Princeton University Library Catalog

THE THROAT, TONGUE, EYES, EARS, HOPES, FEARS: New Roles of the Media in the People’s Republic of China

Chen, Sarah [Browse]
Senior thesis
Bass, Gary [Browse]
Woodrow Wilson School of Public and International Affairs [Browse]
Class year:
132 pages
Restrictions note:
Walk-in Access. This thesis can only be viewed on computer terminals at the Mudd Manuscript Library.
Summary note:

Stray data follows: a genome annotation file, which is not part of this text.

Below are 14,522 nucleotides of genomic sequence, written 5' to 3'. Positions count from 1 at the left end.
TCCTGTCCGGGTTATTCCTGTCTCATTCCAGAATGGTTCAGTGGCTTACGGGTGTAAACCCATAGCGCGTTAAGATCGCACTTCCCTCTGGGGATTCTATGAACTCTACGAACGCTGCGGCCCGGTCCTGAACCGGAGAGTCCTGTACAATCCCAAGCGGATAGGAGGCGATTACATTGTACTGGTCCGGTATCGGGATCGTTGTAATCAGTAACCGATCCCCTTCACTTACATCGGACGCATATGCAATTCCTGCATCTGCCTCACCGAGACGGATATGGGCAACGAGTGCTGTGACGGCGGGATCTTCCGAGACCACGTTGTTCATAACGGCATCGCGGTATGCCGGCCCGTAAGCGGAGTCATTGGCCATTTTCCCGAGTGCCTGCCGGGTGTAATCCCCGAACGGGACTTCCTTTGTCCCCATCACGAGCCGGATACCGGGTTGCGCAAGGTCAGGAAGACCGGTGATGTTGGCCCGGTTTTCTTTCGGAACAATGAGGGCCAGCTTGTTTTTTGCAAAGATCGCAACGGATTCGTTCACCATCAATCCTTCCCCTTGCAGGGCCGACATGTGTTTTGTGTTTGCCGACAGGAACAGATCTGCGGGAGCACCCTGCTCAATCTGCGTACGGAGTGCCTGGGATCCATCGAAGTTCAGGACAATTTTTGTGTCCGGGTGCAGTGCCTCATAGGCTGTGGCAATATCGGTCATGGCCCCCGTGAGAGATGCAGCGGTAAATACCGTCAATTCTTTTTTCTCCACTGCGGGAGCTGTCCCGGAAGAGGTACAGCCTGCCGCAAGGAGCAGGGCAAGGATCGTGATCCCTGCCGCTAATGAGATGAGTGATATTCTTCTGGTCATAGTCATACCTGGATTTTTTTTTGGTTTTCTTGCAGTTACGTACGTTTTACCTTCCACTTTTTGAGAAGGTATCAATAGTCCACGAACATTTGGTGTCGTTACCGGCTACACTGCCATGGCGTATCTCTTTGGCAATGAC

The Chinese mass media, traditionally considered the “throat, tongue, eyes, and ears” of the ruling Chinese Communist Party (CCP), has undergone tremendous changes since China’s opening up and reform in 1978. The forces of commercialization and the rise of the Internet have drawn the media farther from the Party and closer to the people, opening up a space in China for the public to actively influence government policymaking. This paper describes the new roles of the media in China in conveying public opinion and influencing government policymaking: that of an amplifier of public opinion, a watchdog, and a reformer, all of which involve different degrees of public involvement and have different effects on government decisions. This complex set of relationships comprises the multi-interaction model, which is illustrated with case studies of each of these three roles of the commercial and online media. The media as amplifier of public opinion is able to amplify public expression of existing anti-foreign nationalism in such a way as to place unwanted constraints on Chinese leaders in decision-making vis-à-vis Japan. The commercial media as watchdog now has incentives to defy CCP restrictions and supplement the muckraking tendencies of the rising wave of “citizen journalism” on the Internet. These combined forces are creating enough public pressure to pressure new president Xi Jinping to ensure his anti-corruption campaign achieves progress, unlike the empty anti-corruption rhetoric of his predecessors. The media as reformer faces much greater obstacles in its calls for press freedom in China. However, given the dearth of reform-minded commercial media organizations and lack of public mobilization, it is unsurprising that the media as reformer cannot substantially constrain government choices. This media role thus acts as more as a signal to the CCP than as a direct influence. However, it is this case that best underlines the new tactics by which the CCP-led government and extensive propaganda apparatus can reclaim any lost control over public discourse. These examples highlight the ways in which the media and the public. has incontrovertibly, if incrementally, increased the CCP government accountability to the people. The delicate balance between the advances in the role of the media in Chinese society and the government’s sophisticated methods of control cannot ensure either the eventually liberalization of China or the longevity of the authoritarian regime, but understanding this tense relationship is crucial to making any predictions about China’s political future.